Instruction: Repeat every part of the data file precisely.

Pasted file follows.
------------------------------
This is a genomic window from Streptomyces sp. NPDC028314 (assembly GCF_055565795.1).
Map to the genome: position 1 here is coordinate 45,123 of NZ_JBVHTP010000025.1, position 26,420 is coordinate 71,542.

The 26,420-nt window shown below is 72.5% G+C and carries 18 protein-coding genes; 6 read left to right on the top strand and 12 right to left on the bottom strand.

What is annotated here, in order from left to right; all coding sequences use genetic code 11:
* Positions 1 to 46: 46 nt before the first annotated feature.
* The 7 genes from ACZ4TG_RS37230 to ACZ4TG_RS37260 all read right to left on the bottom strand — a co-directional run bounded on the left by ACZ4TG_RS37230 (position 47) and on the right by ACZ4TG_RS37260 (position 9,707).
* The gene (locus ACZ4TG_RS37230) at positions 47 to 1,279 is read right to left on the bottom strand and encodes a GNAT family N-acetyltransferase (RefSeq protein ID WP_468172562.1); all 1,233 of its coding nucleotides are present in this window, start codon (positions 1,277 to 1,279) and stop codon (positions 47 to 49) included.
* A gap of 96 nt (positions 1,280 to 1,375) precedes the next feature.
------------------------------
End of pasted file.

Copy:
This is a genomic window from Streptomyces sp. NPDC028314 (assembly GCF_055565795.1).
Map to the genome: position 1 here is coordinate 45,123 of NZ_JBVHTP010000025.1, position 26,420 is coordinate 71,542.

The 26,420-nt window shown below is 72.5% G+C and carries 18 protein-coding genes; 6 read left to right on the top strand and 12 right to left on the bottom strand.

What is annotated here, in order from left to right; all coding sequences use genetic code 11:
* Positions 1 to 46: 46 nt before the first annotated feature.
* The 7 genes from ACZ4TG_RS37230 to ACZ4TG_RS37260 all read right to left on the bottom strand — a co-directional run bounded on the left by ACZ4TG_RS37230 (position 47) and on the right by ACZ4TG_RS37260 (position 9,707).
* The gene (locus ACZ4TG_RS37230) at positions 47 to 1,279 is read right to left on the bottom strand and encodes a GNAT family N-acetyltransferase (RefSeq protein ID WP_468172562.1); all 1,233 of its coding nucleotides are present in this window, start codon (positions 1,277 to 1,279) and stop codon (positions 47 to 49) included.
* A gap of 96 nt (positions 1,280 to 1,375) precedes the next feature.